The Unwanted Ones

29 Jun

I’m not normally a booster for stuff that’s already been written or printed, but I will make an exception this time.  If you haven’t read this piece in the Los Angeles Times, it is definitely worth your time:

The drop box is attached to the side of a home in a ragged working-class neighborhood. It is lined with a soft pink and blue blanket, and has a bell that rings when the little door is opened.

Because this depository isn’t for books, it’s for babies — and not just any infants; these children are the unwanted ones, a burden many parents find too terrible to bear.

One is deaf, blind and paralyzed; another has a tiny misshapen head. There’s a baby with Down syndrome, another with cerebral palsy, still another who is quadriplegic, with permanent brain damage.

But to Pastor Lee Jong-rak, they are all perfect. And they have found a home here at the ad hoc orphanage he runs with his wife and small staff. It is the only private center for disabled children in South Korea.

“This is a facility for the protection of life,” reads a hand-scrawled sign outside the drop box. “If you can’t take care of your disabled babies, don’t throw them away or leave them on the street. Bring them here.”

I’ve run across some heartbreaking sights in Korea, but I’ve seen none more cruel than public attitudes toward the disabled.  Many times I’ve come across a group of disabled people, from young ages all the way up into adulthood, in public on an outing.  They do not comprehend the stares they receive from passersby, but I do, and I can tell you they are awful stares.  These are not unaware children gawking at a strange-acting or -looking person.  These are grown adults, looking at the disabled with what can only be described as looks of horror.  There is a legitimate, palpable sense of simultaneous fear and disgust in the onlookers’ eyes, as though these helpless creatures were some sort of plague visited upon their neat, trendy, beautiful world.  Mind you, that is not the attitude of all Koreans; I have seen older mothers and fathers dutifully caring for a middle-aged child who cannot take care of himself.  But the overall attitude of the society is not one of acceptance, of empathy, or even pity — it is of disgust.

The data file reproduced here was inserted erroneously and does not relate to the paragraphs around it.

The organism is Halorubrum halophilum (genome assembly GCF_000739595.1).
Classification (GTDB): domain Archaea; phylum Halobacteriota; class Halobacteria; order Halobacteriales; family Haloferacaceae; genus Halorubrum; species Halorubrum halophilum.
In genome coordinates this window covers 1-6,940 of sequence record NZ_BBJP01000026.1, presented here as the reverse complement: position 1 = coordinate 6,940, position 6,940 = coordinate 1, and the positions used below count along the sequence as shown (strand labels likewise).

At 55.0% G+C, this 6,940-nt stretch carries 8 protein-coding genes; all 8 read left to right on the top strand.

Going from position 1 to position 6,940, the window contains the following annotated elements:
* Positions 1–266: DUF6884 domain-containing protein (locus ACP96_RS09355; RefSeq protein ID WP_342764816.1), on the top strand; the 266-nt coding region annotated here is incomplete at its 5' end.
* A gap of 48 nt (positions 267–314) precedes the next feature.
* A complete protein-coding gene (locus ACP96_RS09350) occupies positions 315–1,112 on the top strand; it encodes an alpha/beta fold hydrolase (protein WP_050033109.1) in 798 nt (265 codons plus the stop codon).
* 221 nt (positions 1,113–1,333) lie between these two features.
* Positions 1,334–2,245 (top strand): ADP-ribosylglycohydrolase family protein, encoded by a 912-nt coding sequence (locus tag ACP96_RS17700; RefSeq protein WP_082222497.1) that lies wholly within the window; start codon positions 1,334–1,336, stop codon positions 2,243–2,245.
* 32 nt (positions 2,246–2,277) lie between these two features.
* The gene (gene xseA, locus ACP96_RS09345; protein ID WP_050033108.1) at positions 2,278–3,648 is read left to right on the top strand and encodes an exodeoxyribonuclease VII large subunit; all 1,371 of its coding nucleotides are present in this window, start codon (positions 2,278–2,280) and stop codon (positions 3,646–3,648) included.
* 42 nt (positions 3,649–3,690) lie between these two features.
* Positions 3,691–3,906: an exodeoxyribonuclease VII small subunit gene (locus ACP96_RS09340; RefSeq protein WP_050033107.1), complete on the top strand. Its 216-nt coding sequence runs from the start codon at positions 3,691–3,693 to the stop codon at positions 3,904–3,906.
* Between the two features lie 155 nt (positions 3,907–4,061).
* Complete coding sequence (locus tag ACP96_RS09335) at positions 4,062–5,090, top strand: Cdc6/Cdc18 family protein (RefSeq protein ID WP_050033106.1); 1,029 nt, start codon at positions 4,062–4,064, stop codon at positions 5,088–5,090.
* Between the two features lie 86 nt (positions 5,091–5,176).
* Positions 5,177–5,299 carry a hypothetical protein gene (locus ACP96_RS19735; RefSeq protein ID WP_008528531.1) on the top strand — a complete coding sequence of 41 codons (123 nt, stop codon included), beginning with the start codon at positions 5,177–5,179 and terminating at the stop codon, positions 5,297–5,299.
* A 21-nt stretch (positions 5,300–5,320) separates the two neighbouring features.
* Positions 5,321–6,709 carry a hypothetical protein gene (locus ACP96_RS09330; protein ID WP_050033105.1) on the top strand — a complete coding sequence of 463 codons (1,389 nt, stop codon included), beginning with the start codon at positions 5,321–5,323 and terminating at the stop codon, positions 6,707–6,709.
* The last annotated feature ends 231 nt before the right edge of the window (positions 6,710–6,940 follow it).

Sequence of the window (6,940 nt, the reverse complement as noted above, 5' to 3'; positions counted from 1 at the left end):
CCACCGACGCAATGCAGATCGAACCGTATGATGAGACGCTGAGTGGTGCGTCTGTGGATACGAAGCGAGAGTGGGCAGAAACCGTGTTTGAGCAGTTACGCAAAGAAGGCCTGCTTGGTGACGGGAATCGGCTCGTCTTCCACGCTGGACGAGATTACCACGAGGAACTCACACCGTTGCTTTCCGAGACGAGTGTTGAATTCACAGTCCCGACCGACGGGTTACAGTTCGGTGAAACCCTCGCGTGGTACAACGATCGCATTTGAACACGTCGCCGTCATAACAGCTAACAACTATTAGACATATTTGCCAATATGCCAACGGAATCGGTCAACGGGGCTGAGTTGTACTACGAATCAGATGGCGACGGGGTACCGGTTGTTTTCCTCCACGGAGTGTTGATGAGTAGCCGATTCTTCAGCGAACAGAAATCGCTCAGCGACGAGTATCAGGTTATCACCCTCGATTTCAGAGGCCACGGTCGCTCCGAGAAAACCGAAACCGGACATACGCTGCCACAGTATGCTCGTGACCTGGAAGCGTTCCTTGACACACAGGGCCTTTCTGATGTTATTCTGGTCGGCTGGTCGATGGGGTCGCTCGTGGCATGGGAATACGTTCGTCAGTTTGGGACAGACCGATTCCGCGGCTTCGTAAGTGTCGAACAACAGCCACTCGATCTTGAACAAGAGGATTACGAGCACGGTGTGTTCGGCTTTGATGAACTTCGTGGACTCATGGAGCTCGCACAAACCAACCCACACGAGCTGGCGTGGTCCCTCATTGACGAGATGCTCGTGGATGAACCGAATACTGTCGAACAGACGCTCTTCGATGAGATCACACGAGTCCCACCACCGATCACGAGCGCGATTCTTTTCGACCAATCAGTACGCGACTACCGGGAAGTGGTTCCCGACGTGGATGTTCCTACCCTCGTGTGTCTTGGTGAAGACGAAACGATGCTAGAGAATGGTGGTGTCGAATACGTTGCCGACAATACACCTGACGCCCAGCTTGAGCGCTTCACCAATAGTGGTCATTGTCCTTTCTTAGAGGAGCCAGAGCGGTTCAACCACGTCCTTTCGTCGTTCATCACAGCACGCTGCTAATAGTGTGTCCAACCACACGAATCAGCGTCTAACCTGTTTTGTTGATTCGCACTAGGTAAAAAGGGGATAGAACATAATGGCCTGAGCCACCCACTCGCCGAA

There’s charity and then there’s charity.  We all have the duty to do what we can for those who suffer, but that doesn’t mean that all spending toward benevolent ends is equal.  But in this case, I think it’s clear to anyone who reads the whole article that every single won given to Lee Jong-rak will be used for good.

If you’re interested in making a donation to help out his efforts, below is contact and donation information for his church.

Give Out Love Church (JuSaRang Gongdongche Church)
646-151 Nangok-dong, Gwanak-gu, Seoul
Republic of Korea
Phone: 82-2-854-4505

 Name of the Bank

 KOOKMIN BANK

 Address of the Bank HQ

 9th FL. Sewoo Bldg. 10, Yeouido-dong, Yeongdeungpo-gu,
Seoul, Korea
 KOOKMIN  BANK
 SWIFT CODE (B.I.C.)
 CZNBKRSE

 Bank Account Number

 715301-01-258639

Name of the Account Holder

 Give Out Love Church

 Phone number

 82-2-854-4505
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3 Responses to “The Unwanted Ones”

  1. Alix Stayton Hernandez 9 January 2014 at 6:38 am #

    I’d like to post this donation info on my FB page, having just seen the trailer for The Dropbox. I’m wondering how you found the info, and whether you think it’s still accurate. Thanks in advance for your help.

    • autarkes 9 January 2014 at 10:07 am #

      I originally found the info from a Korean link to an LA Times article written by John Glionna. A correspondent from the Times’ Seoul bureau gave me the contact and donation information. As far as I know, the information is still accurate. I have seen a recent article in one of the major Korean papers (can’t remember if it was Chosun Ilbo or the Hankyoreh, possibly the latter) that highlighted the church’s efforts. Their website seems to be very current: http://cafe.daum.net/giveoutlove

      Many thanks for passing the info on. They are doing a world of good.

    • autarkes 17 January 2014 at 9:38 pm #

      I just found a recent article on the baby box in the Hankyoreh, if you’re interested:

      http://english.hani.co.kr/arti/english_edition/e_national/613412.html

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